How a proposed IRS tool could disrupt the billion-dollar tax prep industry
The IRS is preparing to test a first-of-its-kind online tool that would allow taxpayers to file federal returns to the agency for free, with a pilot version of the program coming as early as next year, according to the service.
Why it matters: A direct e-file system could reshape how millions of Americans do their taxes, experts say, while potentially disrupting the multi-billion-dollar tax preparation industry, which has resisted such a system for decades.
- The announcement "marks the beginning of a sea change in the IRS as the agency transforms how Americans interact with the tax system," Amanda Renteria, CEO of the non-profit and non-partisan advocacy group Code for America, said in a statement.
- She said she believes the "announcement is a significant step toward revolutionizing access to the tax system so that it is easier and more equitable."
- The direct-file proposal would also be akin to public tax-filing systems offered by dozens of other developed countries.
Catch up quick: The 2022 Inflation Reduction Act ordered the IRS to assess the feasibility of creating and running a voluntary government-run electronic filing system, and the service did so in a report to Congress earlier this week.
- The George W. Bush administration had proposed a direct-file system in the early 2000s, but it was fiercely opposed by for-profit tax prep businesses — including Intuit, the parent company of TurboTax — which launched a lobbying campaign against it, ProPublica reported.
- As a compromise, Intuit and other commercial tax prep companies agreed to offer millions of low-income taxpayers free online federal filing through the Free File program.
- However, since the program was launched in 2003, both TurboTax and H&R Block — the two largest participants — have left, putting the program's future in jeopardy.
What they're saying: Intuit said in a statement that the IRS' latest proposal "is a solution in search of a problem, and that solution will unnecessarily cost taxpayers billions of dollars."
- It said the government-run system also has an inherent conflict of interest, in which the IRS serves as the tax collector and tax preparer.
- "The study ignores the harm a government-run system will have on vulnerable taxpayers and the true costs to taxpayers," Intuit said. "The costs estimated in the study to build, operate, and maintain are laughable."
Yes but: Renteria, the Code for America CEO, said a "free and simple direct file service will ensure that more families in America receive the tax benefits they are eligible for."
- Researchers for Code for America, which aims to make it easier for people to access government services, created their own version of a direct-file prototype earlier this year.
- A government e-filing system also wouldn't eliminate private tax software alternatives.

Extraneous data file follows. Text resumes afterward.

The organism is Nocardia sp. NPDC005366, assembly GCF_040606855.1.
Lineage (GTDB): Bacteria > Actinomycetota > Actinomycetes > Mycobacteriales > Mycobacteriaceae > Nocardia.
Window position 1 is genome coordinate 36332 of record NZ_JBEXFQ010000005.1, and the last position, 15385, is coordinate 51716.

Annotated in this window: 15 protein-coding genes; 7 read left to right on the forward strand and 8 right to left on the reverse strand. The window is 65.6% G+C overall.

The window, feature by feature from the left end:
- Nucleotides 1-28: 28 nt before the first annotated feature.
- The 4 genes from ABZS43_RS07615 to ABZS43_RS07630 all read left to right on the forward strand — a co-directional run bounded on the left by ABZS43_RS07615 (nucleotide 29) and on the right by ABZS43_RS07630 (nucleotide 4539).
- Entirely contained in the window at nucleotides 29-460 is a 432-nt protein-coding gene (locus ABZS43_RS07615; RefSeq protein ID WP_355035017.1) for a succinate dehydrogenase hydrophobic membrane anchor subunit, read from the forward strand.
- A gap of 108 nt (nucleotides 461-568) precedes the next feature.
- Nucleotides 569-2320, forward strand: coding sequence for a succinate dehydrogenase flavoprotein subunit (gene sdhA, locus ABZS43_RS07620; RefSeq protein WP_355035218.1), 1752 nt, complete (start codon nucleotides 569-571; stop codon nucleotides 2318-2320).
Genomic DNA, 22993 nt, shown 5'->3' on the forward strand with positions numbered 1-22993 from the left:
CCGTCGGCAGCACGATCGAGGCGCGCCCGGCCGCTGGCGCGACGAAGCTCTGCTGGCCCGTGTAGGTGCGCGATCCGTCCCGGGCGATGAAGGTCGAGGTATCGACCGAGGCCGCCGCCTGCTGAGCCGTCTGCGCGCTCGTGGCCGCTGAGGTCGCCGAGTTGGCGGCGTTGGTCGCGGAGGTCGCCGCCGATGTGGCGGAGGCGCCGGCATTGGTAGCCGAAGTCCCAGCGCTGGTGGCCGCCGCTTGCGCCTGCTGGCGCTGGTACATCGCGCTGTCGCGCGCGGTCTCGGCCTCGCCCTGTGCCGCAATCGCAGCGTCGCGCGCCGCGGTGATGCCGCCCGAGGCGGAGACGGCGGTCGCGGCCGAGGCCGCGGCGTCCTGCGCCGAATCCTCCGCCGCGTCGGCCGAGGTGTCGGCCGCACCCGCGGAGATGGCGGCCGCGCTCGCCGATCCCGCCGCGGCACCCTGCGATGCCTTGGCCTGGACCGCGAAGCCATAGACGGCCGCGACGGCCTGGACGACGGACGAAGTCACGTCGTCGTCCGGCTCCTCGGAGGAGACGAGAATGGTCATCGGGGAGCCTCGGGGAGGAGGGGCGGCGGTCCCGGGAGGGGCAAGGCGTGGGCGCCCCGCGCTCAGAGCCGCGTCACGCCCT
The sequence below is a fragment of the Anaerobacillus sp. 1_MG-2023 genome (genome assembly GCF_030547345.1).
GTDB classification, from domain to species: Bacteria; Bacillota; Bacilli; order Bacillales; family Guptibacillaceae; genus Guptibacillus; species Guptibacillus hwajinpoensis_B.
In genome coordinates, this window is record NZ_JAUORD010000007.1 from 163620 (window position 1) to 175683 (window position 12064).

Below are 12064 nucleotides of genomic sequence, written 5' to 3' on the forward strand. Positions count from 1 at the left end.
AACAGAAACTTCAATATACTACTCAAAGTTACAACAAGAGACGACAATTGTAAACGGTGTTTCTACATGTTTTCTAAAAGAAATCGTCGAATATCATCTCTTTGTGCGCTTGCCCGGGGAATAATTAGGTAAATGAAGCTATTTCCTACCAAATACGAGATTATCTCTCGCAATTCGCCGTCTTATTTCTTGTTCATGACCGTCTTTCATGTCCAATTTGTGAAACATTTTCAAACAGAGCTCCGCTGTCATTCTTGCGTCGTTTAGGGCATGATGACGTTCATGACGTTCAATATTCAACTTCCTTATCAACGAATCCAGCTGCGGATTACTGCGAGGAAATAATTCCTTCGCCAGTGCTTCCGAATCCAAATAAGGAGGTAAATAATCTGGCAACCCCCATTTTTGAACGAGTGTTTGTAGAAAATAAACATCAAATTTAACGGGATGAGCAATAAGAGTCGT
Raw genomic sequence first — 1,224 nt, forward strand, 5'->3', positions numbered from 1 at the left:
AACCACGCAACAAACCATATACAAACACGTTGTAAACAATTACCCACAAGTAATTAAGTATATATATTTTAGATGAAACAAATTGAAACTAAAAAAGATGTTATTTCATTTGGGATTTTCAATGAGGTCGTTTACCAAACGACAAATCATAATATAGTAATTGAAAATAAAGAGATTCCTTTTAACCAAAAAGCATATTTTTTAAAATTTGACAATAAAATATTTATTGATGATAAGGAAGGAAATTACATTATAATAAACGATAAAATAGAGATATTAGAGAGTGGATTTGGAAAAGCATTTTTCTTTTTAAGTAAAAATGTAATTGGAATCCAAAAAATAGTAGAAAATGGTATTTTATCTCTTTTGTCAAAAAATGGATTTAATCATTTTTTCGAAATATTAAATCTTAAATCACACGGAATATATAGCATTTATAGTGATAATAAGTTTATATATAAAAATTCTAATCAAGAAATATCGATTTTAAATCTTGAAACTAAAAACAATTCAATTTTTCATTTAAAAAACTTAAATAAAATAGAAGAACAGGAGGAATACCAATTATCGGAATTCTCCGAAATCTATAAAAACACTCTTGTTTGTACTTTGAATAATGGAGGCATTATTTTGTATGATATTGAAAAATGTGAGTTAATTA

By the numbers: The IRS estimated in this week's report that setting up and operating its own filing system would cost between $64 million and $249 million annually, depending on how many people use it and the scope of covered tax situations.
- The report included the results of previous studies, one of which found that 72% of surveyed taxpayers said they would be either "very interested" or "somewhat interested" in a direct-file tool.
- However, in another study, 60% of respondents said they would stick with their current commercial software if the IRS system could not prepare or file state returns — meaning it would need to "collaborate with entities [...] who prepare state tax returns to ensure they could receive the information."
- 47% survey respondents also said it was "very important" that the tool include forms with sections already filled in by the IRS with information reported by third parties, such as employers — a technique already used by dozens of countries.
The big picture: On average, according to IRS estimates, most taxpayers spend around eight hours and lose $140 each year for filing their taxes, which they are required by law to do.
- A 2022 survey by researchers at Harvard and the University of California, San Francisco, had similar findings, with the median worker paying $100 annually to do their taxes.
- Meanwhile, Intuit reported $666 million in Turbo Tax-linked revenue for the first six months of fiscal year 2023, a 25% increase from the same time period last fiscal year.
- H&R Block, which prepared 20.5 million U.S. tax returns in 2022, reported a net income of $553.7 million in fiscal year 2022.
Of note: In 2022, Intuit agreed to pay $141 million to settle a claim from all 50 states and the District of Columbia that it deceived nearly 4.4 million Americans between tax years 2016 through 2018 into paying for tax services that should have been free.